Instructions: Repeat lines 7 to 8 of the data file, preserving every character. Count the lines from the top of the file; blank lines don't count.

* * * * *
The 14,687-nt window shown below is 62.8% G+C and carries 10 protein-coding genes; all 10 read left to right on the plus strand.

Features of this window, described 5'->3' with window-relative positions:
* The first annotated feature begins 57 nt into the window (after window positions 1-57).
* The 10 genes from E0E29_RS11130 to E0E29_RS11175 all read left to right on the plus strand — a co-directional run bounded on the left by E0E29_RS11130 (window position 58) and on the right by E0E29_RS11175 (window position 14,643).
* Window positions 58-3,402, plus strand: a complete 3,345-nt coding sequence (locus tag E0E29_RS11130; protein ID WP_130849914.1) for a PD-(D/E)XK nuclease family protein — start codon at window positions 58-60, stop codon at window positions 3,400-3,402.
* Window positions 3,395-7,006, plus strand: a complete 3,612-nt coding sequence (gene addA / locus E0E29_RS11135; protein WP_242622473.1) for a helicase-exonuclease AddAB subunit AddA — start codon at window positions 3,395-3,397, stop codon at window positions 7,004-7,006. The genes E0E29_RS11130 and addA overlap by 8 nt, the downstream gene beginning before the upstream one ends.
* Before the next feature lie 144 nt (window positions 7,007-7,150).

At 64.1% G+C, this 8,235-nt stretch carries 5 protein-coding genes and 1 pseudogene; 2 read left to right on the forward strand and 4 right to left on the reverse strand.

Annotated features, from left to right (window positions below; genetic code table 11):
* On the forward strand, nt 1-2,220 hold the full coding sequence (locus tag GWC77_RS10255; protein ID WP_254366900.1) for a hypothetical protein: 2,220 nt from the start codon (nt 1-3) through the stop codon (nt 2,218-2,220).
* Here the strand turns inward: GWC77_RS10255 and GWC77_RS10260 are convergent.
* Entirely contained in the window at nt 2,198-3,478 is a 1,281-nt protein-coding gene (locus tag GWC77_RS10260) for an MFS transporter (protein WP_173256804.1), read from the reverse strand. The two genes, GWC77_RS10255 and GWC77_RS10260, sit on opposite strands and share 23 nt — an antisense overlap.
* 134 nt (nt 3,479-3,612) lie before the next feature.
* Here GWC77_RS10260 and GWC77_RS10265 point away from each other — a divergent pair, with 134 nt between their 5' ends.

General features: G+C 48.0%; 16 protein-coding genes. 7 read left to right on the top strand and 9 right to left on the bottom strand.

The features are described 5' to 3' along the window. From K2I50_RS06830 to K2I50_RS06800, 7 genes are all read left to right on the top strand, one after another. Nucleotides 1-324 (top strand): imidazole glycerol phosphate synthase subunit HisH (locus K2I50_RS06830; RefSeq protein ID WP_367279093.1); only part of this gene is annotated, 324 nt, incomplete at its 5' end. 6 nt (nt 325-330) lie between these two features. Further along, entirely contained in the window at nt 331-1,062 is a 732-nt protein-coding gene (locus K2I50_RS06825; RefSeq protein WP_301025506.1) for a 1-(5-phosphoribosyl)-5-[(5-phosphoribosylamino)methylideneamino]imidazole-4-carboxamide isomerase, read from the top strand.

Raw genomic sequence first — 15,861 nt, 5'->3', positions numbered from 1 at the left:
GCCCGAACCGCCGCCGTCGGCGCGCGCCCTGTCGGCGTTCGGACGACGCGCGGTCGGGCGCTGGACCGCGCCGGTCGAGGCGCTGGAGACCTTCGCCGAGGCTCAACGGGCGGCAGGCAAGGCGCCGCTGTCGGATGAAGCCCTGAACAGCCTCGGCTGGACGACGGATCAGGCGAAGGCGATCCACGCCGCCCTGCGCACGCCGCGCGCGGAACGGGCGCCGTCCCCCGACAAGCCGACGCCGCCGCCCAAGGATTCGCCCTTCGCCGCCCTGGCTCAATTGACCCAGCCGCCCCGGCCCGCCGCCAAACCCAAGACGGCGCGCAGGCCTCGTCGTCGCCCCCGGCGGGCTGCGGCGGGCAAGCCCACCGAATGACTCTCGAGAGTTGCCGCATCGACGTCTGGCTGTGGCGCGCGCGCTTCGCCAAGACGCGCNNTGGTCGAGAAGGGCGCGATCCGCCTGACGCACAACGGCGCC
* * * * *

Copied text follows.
* Before the next feature lie 144 nt (window positions 7,007-7,150).

At 64.1% G+C, this 8,235-nt stretch carries 5 protein-coding genes and 1 pseudogene; 2 read left to right on the forward strand and 4 right to left on the reverse strand.